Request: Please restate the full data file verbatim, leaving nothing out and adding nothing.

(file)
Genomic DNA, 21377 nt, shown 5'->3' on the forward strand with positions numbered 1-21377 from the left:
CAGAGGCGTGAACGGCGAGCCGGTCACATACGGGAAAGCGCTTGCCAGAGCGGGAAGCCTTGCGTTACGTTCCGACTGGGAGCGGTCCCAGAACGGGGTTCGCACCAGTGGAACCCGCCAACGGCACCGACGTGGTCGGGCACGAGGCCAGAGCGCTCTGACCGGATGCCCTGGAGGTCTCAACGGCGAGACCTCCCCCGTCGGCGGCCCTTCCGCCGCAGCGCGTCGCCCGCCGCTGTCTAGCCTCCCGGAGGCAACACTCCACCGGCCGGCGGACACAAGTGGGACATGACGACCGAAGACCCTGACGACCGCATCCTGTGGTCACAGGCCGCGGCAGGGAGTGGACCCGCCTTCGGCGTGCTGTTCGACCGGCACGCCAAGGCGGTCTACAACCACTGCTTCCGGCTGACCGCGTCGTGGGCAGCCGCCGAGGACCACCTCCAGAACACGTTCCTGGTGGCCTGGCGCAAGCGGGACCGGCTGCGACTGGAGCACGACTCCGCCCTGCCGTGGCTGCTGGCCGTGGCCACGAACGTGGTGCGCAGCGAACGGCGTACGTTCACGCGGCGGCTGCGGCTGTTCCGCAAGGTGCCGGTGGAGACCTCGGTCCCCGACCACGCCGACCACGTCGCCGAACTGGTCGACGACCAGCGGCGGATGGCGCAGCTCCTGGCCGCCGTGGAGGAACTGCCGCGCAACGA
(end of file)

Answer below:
Genomic DNA, 21377 nt, shown 5'->3' on the forward strand with positions numbered 1-21377 from the left:
CAGAGGCGTGAACGGCGAGCCGGTCACATACGGGAAAGCGCTTGCCAGAGCGGGAAGCCTTGCGTTACGTTCCGACTGGGAGCGGTCCCAGAACGGGGTTCGCACCAGTGGAACCCGCCAACGGCACCGACGTGGTCGGGCACGAGGCCAGAGCGCTCTGACCGGATGCCCTGGAGGTCTCAACGGCGAGACCTCCCCCGTCGGCGGCCCTTCCGCCGCAGCGCGTCGCCCGCCGCTGTCTAGCCTCCCGGAGGCAACACTCCACCGGCCGGCGGACACAAGTGGGACATGACGACCGAAGACCCTGACGACCGCATCCTGTGGTCACAGGCCGCGGCAGGGAGTGGACCCGCCTTCGGCGTGCTGTTCGACCGGCACGCCAAGGCGGTCTACAACCACTGCTTCCGGCTGACCGCGTCGTGGGCAGCCGCCGAGGACCACCTCCAGAACACGTTCCTGGTGGCCTGGCGCAAGCGGGACCGGCTGCGACTGGAGCACGACTCCGCCCTGCCGTGGCTGCTGGCCGTGGCCACGAACGTGGTGCGCAGCGAACGGCGTACGTTCACGCGGCGGCTGCGGCTGTTCCGCAAGGTGCCGGTGGAGACCTCGGTCCCCGACCACGCCGACCACGTCGCCGAACTGGTCGACGACCAGCGGCGGATGGCGCAGCTCCTGGCCGCCGTGGAGGAACTGCCGCGCAACGA